Integrating Massive Open Online Courses in the ESP Programs for Students of GeoScience
Gritsenko, Elena Alexandrovna; Polyakova, Svetlana Valentinovna
Perm State University, Russian Federation
Massive Open Online Courses (MOOCs) have been applied at the university level in various forms worldwide. However, not enough attention has been paid to this educational resource in Russian higher schools of learning, especially in the area of teaching ESP (English for Special Purposes) for students of the earth science.
In this paper we consider a project of integrating MOOCs as an innovative educational ESP tool based on the learner-centered approach, cognitivism and connectivism in the digital era. A comparative analysis of a number of textbooks used by English teachers from Russia revealed that they are largely oriented towards translation of theoretical materials rather than real life communication in a professional field. Another drawback is a lack of interdisciplinary interaction between related sciences, namely geology, hydrology, ecology, biology, chemistry and physics. Thus, new types of teaching materials for educating Bachelor', Master and postgraduate students are necessary to develop.
Also, we looked into the methodological potential of the MOOCs offered by the FutureLearn platform and the Coursera's portal: “Geohealth: Improving Public Health through Geographic Information”, “Introduction to Waters”, “Introduction to Sustainability, Water, Civilization, and Nature: Addressing Water Challenges of the 21st Century” and others. These MOOCs are strongly oriented towards video, participation and collaboration. The use of such free resources undoubtedly gives certain advantages for lecturers and their students, as it provides great opportunities for searching and selecting the materials that are best suited for educational purposes.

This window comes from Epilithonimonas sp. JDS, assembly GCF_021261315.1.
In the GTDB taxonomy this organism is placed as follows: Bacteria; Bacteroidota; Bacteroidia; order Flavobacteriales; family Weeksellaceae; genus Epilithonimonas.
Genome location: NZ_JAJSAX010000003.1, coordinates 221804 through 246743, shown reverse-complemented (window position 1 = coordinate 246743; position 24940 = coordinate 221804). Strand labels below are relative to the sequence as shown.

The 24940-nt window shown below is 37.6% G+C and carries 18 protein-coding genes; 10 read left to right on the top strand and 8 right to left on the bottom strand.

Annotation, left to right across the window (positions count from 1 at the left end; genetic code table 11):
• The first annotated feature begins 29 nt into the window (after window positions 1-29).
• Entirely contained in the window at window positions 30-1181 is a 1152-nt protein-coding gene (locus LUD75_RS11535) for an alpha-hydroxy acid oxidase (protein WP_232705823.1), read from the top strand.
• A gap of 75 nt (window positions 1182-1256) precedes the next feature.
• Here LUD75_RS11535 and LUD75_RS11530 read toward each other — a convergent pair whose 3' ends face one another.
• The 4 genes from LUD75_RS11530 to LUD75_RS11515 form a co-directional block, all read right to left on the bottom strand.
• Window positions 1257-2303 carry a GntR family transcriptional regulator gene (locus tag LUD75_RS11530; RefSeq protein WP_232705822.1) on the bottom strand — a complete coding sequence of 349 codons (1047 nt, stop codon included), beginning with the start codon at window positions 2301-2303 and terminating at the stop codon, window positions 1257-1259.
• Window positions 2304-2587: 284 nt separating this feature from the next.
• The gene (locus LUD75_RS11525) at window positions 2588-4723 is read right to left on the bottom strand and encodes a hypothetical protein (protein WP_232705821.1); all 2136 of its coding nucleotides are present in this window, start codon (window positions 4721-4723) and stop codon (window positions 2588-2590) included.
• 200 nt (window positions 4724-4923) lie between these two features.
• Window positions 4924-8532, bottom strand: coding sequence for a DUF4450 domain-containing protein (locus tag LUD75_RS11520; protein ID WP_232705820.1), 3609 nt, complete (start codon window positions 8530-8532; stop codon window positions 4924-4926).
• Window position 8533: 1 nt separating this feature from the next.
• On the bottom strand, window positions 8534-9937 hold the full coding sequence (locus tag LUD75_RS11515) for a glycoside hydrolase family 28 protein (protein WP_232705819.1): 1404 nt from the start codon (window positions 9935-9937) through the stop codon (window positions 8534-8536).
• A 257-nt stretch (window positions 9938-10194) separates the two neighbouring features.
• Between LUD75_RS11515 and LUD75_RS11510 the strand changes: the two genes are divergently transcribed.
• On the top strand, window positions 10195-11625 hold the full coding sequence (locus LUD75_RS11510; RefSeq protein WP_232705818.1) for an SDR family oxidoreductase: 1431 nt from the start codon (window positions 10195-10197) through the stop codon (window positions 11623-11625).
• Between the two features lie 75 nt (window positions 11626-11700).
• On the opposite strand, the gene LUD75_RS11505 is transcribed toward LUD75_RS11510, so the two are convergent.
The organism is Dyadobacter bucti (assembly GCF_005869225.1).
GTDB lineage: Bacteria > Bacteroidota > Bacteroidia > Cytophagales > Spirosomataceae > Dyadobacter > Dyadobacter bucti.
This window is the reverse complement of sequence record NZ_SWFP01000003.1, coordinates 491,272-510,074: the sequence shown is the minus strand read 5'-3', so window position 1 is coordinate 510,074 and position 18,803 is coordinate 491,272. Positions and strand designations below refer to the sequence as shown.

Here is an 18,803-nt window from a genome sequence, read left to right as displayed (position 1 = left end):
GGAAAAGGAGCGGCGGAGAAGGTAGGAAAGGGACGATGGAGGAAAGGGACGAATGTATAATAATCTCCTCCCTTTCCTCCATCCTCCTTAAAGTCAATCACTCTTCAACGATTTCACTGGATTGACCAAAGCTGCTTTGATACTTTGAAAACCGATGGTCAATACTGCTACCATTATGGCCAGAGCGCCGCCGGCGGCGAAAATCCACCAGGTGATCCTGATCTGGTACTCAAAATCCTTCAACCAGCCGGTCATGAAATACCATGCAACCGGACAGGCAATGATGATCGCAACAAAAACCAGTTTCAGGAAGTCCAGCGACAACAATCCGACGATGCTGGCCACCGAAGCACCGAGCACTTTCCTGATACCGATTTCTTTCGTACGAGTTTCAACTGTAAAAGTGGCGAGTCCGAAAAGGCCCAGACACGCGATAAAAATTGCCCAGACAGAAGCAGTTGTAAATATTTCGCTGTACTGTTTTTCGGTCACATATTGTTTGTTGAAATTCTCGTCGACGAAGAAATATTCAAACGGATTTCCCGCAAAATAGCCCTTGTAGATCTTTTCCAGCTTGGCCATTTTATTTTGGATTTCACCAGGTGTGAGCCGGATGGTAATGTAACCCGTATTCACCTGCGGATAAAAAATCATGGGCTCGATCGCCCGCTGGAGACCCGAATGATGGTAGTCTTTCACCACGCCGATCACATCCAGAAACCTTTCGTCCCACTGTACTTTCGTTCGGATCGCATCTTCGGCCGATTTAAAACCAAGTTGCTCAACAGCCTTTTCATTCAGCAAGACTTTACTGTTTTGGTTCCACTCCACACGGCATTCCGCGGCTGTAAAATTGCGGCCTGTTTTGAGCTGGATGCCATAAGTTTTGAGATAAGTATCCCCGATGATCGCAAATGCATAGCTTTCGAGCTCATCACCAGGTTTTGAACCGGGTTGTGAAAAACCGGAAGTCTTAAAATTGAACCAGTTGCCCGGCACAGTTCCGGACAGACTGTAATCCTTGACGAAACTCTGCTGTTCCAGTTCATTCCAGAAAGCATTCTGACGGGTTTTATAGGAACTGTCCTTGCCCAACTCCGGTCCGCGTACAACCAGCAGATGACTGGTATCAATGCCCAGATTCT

We implemented this project by offering the students the above- mentioned topics for self study and partly through doing it in a computer class. For monitoring the students' work they were asked to send the screen shots of their comments for further analysis and discussion in class. Upon the completion of a certain topic the students were given several questions for feedback to reflect on the course.
In conclusion, these modern models of e-learning seem to be promising. They are freely distributed, user-friendly and utilize the existing approaches to the topics and problems studied. These resources, however, should be a part of a blended course whereby both conventional and innovative methods are combined. It is explained by a limited number of hours taught, the curriculum and the Russian state educational standards.